According to exercise experts, the fat-burning zone is where you exercise at close to fifty to seventy per cent of your maximum heart rate – almost 50 per cent of the full intensity. Now if that makes you believe that you need to limit your full intensity to burn fat, it may not be the whole story.
Let’s first see how our body functions. Our system is constantly turning carbs as well as fat into energy for our cells to use. This is a constant process and your body chooses the more dominant energy source (remember, keto?). So if you have a high-carb meal, your body will convert carbs into energy, but if there is fat in abundance, the body will burn fat. So regardless of how much you are working out in the fat burning zone, your body will burn fat as well as carbs – the latter more likely in a higher proportion – if your diet is more carbs than fats.
Now getting deeper into the science of things – our cells convert fats and carbs into a useful form of energy called ATP, aka adenosine triphosphate. Our body cells require oxygen to produce ATP and whether they are burning fat or carbs for energy depends on our activity levels. When we are at rest, oxygen is easily available and the body can burn ‘stored fat’ (the greatest fuel source) at a steady pace. It is adequate to release slow burning energy when you are at rest. This also happens when you workout at a slow intensity.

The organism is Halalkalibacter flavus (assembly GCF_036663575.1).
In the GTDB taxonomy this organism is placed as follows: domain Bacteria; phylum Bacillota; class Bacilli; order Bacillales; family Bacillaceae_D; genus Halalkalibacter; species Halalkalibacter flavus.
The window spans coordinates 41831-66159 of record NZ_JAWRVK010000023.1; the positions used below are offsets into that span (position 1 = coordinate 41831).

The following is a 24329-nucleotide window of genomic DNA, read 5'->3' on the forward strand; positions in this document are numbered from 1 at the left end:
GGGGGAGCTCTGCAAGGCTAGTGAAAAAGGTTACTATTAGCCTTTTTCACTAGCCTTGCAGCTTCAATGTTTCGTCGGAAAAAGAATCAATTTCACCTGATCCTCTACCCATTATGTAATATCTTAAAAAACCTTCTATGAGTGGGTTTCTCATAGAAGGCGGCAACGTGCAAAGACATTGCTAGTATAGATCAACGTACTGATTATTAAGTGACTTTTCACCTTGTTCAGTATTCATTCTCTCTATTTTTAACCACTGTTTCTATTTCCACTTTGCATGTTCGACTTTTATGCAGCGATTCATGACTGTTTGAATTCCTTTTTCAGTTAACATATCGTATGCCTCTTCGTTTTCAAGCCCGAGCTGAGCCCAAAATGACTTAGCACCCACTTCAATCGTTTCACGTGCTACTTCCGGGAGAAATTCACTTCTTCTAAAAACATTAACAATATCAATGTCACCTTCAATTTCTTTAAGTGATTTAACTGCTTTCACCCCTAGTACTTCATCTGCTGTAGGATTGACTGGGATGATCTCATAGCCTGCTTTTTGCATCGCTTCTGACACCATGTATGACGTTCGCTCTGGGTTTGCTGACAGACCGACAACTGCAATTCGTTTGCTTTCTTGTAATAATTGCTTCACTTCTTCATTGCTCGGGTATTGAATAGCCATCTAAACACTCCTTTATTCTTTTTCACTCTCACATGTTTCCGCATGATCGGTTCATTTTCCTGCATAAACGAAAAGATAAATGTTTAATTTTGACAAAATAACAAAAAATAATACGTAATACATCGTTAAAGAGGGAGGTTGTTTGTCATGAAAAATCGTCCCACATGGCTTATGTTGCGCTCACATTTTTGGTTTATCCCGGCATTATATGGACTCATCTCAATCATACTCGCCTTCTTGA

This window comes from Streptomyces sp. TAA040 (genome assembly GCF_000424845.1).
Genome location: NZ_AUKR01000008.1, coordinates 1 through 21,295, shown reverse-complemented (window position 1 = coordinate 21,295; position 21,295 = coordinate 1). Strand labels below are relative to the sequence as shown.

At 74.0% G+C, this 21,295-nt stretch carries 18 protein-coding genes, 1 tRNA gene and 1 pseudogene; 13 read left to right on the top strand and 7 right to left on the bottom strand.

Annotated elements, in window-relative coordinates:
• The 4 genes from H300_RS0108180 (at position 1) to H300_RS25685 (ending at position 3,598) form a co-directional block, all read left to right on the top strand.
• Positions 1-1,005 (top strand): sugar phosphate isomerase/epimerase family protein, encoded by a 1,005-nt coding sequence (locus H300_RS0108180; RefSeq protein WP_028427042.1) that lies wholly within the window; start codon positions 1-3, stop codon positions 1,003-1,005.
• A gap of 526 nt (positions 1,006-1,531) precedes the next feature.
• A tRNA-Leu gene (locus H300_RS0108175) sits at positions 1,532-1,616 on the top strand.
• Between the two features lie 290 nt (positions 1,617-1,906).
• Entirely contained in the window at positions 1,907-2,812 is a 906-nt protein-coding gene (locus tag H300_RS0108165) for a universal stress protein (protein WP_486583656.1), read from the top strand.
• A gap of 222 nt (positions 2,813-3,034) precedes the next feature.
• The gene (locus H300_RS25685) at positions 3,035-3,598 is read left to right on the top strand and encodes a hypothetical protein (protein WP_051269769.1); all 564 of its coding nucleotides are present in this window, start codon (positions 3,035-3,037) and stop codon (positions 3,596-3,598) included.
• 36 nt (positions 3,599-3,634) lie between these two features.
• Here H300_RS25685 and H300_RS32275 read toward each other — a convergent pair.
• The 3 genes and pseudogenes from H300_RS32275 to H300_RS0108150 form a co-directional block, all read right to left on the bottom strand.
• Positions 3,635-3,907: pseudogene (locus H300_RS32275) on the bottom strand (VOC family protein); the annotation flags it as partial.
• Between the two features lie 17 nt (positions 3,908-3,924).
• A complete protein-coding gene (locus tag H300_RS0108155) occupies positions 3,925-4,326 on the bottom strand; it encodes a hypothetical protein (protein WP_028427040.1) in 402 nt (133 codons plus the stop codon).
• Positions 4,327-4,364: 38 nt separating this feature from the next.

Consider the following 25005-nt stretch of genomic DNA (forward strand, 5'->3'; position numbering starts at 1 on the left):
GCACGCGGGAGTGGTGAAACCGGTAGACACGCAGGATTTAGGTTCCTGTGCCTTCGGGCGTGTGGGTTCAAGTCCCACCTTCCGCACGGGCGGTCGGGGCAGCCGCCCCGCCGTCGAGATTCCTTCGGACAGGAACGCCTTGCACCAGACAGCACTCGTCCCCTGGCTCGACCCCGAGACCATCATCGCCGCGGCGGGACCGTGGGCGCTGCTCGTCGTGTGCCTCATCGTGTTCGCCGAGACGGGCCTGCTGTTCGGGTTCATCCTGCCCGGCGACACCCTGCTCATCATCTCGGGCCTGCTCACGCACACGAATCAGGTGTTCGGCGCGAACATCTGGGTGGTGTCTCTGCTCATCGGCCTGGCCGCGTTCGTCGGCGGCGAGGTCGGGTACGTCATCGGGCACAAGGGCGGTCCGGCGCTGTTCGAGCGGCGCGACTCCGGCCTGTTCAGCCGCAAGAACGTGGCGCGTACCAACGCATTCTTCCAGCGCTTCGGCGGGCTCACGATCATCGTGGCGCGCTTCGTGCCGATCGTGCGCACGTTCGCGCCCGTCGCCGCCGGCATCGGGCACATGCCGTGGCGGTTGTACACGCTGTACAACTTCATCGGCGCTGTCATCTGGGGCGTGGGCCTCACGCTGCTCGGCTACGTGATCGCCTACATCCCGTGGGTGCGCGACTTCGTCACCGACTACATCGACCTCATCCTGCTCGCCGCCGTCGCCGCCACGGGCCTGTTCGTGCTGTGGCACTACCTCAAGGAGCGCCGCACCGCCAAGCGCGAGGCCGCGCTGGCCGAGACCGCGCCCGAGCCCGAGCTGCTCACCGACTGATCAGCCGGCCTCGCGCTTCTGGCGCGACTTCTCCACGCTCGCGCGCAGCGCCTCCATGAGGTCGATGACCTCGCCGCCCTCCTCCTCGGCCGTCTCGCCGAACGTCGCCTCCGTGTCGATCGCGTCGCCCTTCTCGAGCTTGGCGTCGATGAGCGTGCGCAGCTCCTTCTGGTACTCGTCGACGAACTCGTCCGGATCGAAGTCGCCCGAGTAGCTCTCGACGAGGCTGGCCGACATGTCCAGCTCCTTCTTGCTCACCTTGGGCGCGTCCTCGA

BUT if your workouts are more intense, the body will use carbs as the preferred fuel. The reason is because when you are working out, your body needs to quickly turn nutrients into ATP and the reason it prefers carbs is because it doesn’t always need oxygen to turn carbs into ATP. Our body has the tendency to store carb for cases when oxygen is scarce – which naturally become the preferred fuel choice.
When you workout at a high intensity, you lose more calories but when you workout at a moderate intensity, your chances of burning fat are more.